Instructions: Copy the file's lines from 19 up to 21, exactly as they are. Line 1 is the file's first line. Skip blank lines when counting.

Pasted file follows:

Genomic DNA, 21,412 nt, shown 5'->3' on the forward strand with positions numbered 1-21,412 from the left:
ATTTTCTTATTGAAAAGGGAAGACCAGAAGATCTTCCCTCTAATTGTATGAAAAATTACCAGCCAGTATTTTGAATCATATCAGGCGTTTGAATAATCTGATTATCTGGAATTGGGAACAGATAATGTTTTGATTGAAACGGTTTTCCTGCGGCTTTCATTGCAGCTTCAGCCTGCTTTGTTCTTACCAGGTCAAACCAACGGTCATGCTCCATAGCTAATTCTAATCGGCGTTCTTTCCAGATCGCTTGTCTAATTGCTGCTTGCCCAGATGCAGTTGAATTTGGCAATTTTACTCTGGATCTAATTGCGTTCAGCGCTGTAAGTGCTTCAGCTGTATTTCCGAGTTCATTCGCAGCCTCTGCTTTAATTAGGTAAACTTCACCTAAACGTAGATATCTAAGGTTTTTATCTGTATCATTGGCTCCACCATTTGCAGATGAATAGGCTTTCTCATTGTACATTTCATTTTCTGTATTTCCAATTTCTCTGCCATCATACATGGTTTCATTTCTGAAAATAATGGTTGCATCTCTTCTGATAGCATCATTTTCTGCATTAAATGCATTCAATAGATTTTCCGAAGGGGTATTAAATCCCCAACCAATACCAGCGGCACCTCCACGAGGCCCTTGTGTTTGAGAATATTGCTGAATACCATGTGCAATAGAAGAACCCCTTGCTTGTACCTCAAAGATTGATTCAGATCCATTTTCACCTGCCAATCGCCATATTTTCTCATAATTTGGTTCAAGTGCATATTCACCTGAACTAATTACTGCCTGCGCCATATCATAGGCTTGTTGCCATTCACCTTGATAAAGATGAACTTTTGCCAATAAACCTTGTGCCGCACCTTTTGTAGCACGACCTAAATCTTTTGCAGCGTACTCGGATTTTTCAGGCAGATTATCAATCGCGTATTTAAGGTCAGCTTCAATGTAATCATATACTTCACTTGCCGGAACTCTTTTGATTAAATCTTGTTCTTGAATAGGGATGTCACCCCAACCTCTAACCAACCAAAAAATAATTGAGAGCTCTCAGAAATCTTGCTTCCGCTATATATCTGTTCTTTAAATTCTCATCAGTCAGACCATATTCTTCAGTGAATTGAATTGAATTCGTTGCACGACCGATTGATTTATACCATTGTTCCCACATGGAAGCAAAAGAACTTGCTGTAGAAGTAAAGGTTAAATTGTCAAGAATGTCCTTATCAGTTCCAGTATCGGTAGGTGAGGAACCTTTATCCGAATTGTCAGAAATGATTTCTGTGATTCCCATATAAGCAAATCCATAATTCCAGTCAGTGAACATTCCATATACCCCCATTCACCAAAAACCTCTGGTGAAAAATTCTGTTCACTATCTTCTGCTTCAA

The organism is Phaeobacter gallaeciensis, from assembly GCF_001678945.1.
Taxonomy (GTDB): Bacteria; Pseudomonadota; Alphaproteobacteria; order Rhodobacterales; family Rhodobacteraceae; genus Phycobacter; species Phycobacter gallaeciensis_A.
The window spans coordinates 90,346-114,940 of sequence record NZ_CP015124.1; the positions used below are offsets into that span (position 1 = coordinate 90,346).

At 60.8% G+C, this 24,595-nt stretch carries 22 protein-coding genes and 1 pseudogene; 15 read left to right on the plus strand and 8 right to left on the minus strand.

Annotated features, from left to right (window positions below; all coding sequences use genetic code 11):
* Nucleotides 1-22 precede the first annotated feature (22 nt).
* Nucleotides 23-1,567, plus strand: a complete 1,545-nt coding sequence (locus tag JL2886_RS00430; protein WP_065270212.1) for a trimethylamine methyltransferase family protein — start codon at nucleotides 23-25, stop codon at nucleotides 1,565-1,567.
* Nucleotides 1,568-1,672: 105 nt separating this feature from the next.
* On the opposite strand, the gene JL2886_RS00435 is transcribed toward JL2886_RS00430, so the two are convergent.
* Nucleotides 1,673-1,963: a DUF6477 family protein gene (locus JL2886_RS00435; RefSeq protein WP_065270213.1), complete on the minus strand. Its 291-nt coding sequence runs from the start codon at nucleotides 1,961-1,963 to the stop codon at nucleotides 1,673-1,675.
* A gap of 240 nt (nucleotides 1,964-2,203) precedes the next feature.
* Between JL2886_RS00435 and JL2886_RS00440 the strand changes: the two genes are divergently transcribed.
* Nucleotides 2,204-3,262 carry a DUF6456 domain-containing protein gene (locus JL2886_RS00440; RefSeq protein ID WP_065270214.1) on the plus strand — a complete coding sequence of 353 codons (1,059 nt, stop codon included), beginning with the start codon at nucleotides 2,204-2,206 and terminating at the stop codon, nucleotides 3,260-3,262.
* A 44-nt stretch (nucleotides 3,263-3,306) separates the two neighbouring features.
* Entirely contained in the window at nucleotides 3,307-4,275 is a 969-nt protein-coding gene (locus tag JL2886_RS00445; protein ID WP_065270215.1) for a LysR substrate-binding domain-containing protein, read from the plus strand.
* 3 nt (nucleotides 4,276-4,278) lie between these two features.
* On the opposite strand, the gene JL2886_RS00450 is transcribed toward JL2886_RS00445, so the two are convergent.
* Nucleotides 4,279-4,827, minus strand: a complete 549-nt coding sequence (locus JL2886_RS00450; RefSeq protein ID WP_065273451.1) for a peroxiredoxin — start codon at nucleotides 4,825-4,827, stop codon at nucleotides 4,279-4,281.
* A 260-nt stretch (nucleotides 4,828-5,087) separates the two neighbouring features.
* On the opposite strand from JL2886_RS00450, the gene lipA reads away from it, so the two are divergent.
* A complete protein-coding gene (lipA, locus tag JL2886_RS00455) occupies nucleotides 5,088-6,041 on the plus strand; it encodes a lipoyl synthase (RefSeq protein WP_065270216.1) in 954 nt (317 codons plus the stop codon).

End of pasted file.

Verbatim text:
* On the opposite strand, the gene JL2886_RS00450 is transcribed toward JL2886_RS00445, so the two are convergent.
* Nucleotides 4,279-4,827, minus strand: a complete 549-nt coding sequence (locus JL2886_RS00450; RefSeq protein ID WP_065273451.1) for a peroxiredoxin — start codon at nucleotides 4,825-4,827, stop codon at nucleotides 4,279-4,281.
* A 260-nt stretch (nucleotides 4,828-5,087) separates the two neighbouring features.